Police training motorcycle accident – using the standard equipment is not good enough to comply
Posted by Jeremy Horton on 6th July 2012
Many people still labour under the illusion that with protective equipment it’s enough for an employer to supply the industry standard equipment. In Blair v Sussex Police the Court of Appeal recently confirmed this is not good enough to comply with the Personal Protective Equipment Regulations (PPER) 1992. In this case a police officer was taking part in an off-road motorcycle session as part of his police advanced motorcycle training. He was wearing standard issue police motorcycle boots. He had a motorcycle accident when he lost control, injuring his lower leg. He instructed solicitors and claimed compensation for the injury suffered in this motorcycle accident. He argued the standard police motorcycle boots he was given were not “suitable” personal protective equipment to protect him from motorcycle accidents, as required by the PPER, and for these motorcycle training exercises he should have been provided with better motorcycle boots, being motorcross boots. These, he argued, could have prevented the injuries he suffered in the motorcycle accident.
His claim for compensation was dismissed by the judge. He considered that given the foreseeable risk from the motorcycle training and the protection already provided by the standard issue police motorcycle boots, there was no need for the police to provide the greater protection of motorcross boots. Therefore there was no breach of the regulations.
On appeal the Court of Appeal unanimously held the judge was wrong and awarded the police officer compensation for the injuries from his motorcycle accident. They found the trial judge had failed to analyse the claim in the way the regulations required.
First, you must identify the risk of injury to which the employee was exposed and which you are trying to protect against – in this case injuries from motorcycle accidents, specifically from falling off the motorcycle. Second, you must ask if the equipment provided was, so far as practicable, effective to adequately prevent or control that risk. Only if that equipment was effective to prevent or control the risk or if it was not practicable to do so did you need to consider other questions like whether the equipment was “appropriate” or the “ergonomic requirements”. The judge had failed to ask himself this crucial question of whether the equipment effectively controlled or prevented the risk of injury from a motorcycle accident. Instead he was distracted by other issues.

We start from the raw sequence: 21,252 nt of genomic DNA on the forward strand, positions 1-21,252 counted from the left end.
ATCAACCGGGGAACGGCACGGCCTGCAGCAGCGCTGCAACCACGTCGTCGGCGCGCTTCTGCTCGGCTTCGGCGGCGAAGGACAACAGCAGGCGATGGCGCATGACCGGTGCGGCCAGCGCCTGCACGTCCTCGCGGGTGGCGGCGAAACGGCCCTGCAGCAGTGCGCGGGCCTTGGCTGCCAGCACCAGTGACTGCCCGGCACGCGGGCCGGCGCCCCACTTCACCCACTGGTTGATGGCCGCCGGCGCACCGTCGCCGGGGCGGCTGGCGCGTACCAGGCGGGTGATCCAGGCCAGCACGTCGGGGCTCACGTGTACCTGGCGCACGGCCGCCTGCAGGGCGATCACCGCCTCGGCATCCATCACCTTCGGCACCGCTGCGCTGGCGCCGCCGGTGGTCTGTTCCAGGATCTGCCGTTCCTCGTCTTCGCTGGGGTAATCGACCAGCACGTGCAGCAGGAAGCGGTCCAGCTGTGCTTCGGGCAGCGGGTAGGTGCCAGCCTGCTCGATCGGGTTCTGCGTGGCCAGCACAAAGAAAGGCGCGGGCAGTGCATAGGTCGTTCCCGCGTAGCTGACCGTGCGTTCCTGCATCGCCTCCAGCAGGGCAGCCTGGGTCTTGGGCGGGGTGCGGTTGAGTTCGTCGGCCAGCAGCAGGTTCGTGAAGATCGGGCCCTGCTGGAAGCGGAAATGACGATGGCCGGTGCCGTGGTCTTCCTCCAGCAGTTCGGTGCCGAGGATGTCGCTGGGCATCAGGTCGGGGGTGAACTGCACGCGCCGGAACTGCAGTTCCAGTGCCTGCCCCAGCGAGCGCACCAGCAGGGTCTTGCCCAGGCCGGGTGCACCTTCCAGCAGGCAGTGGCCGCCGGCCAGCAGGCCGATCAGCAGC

The Court of Appeal was in no doubt that the motorcycle boots supplied were not effective to prevent significant injury from falling off a motorcycle in a motorcycle accident. It could be a defence to show it was simply not practicable to provide better protective equipment for motorcycle accidents, but it was for police as the employer to plead and prove that defence. They had failed to do this. There was some mention in evidence of the difficulty of policemen walking about in motorcross boots rather than standard motorcycle boots, but this did not prove it was impracticable to wear such motorcycle boots. On the face of it during the police motorcycle training there was little need to walk around in motorcycle boots as the training was almost entirely confined to handling motorcycles. The defendant had therefore not proved that for the purposes of the training it was impracticable to prevent significant injury from motorcycle accidents by providing motorcross boots, which afforded greater protection from motorcycle accidents than their standard issue motorcycle boots.
The Court of Appeal accepted that the police may not have been negligent. But it didn’t matter whether it was reasonably foreseeable the police officer might be injured in a motorcycle accident due to wearing standard motorcycle boots rather than motorcross boots. That was irrelevant. Equally irrelevant was whether it was “sensible” to provide motorcross boots to police officers in training who would be unlikely to wear them in the course of their everyday duties.
Generally defendants including employers do not have to compensate for injuries unless they have been guilty of negligence. However there are certain situations where statute places stricter obligations on employers. This includes situations where there is a recognised risk of injury from work which can be prevented or reduced by personal protective equipment. This might be gloves to protect a binmen from cutting his hands on glass or needles (see e.g.Threlfall vs Hull City Council 2010) or face mask/goggles to protect a welder from molten metal flying into his eyes. In such cases if it is practicable to provide better personal protection, which would have prevented injury, the employer must provide it. If they fail to do so, they will be liable to compensate their employee for any resulting injury.
If you’ve been injured in a motorcycle accident or been injured at work due to a failure to provide suitable protective equipment, we’re very experienced in successfully bringing claims for compensation in such cases, on a no win no fee basis. Contact us for free advice.